Pop delivered middle-finger salutes to his audience and, at the black-tie affair, had his shirt off even before performing "Search and Destroy." He prowled through the audience for "I Wanna Be Your Dog," and the Stooges were joined onstage by inductor Billie Joe Armstrong of Green Day and Eddie Vedder of Pearl Jam.

"Roll over Woodstock," Pop said. "We won!"

For all their toughness, the Stooges seemed genuinely touched by the honor. Scott Asheton paid tribute to his brother and bandmate Ron Asheton, who died last year. Pop choked back tears in thanking his colleagues for getting back together and working.

Besides Ron Asheton, some of Monday's inductees died before their special night. They included songwriters Ellie Greenwich and Otis Blackwell, represented by family members.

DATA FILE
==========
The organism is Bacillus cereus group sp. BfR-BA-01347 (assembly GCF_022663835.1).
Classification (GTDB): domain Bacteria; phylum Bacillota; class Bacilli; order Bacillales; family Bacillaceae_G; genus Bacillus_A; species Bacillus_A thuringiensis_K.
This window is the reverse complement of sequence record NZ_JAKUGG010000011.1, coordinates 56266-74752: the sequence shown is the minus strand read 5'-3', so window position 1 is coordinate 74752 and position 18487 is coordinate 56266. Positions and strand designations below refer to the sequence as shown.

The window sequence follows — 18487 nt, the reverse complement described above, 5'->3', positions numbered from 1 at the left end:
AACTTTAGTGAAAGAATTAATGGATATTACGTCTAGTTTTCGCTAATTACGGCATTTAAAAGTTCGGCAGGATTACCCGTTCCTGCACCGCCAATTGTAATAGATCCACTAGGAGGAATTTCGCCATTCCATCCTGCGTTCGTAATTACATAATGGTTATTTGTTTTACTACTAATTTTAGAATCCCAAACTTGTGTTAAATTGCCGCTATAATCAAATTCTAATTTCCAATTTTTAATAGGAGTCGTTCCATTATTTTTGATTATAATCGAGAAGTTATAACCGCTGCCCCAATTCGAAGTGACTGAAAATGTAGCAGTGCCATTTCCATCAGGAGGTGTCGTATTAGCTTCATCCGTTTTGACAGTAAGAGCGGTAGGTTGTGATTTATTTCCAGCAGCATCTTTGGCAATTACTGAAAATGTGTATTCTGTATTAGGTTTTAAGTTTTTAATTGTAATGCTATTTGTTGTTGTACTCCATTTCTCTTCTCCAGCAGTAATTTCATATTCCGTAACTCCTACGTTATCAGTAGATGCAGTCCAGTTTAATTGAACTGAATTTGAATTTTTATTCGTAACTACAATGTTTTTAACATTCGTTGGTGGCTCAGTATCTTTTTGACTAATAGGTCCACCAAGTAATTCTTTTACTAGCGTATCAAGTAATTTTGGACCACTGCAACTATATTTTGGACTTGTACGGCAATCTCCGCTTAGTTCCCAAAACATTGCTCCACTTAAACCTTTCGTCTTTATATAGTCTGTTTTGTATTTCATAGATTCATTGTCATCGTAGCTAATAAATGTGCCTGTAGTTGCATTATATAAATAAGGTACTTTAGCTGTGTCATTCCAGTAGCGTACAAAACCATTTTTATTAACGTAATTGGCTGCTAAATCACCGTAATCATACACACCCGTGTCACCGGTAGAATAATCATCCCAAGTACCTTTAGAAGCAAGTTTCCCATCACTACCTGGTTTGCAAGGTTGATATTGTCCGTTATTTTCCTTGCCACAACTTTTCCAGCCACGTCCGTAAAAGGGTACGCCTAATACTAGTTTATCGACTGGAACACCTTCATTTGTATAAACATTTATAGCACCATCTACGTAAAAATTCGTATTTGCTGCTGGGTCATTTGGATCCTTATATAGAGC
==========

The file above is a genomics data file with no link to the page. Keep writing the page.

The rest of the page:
"You made it, dad," Otis Blackwell Jr. said, looking skyward.

Songwriter Jeff Barry had the most tragicomic reason for missing his big night: He couldn't catch a flight to New York.

"They delayed his plane, delayed it, delayed it and then canceled it. It's an unbelievable drag," said Van Zandt, who read Barry's speech from his smart phone.

Songwriter Carole King inducted old colleagues from an era (the 1950s and early 1960s) when performers largely left songwriting to others. They included Barry Mann & Cynthia Weil ("You've Lost That Lovin' Feelin'," "On Broadway"), Greenwich & Barry ("Leader of the Pack," "Be My Baby"), Blackwell ("All Shook Up," "Don't Be Cruel"), Mort Shuman ("Save the Last Dance for Me," "This Magic Moment" with Doc Pomus) and Jesse Stone ("Sh-Boom," "Shake, Rattle and Roll").

Another non-performing inductee was David Geffen. Before he spread his influence to other parts of the entertainment business, Geffen started the Asylum and Geffen record labels.

The Rock and Roll Hall of Fame and Museum is in Cleveland.


Associated Press writers John Carucci and Ryan McLendon contributed to this report.

By David Bauder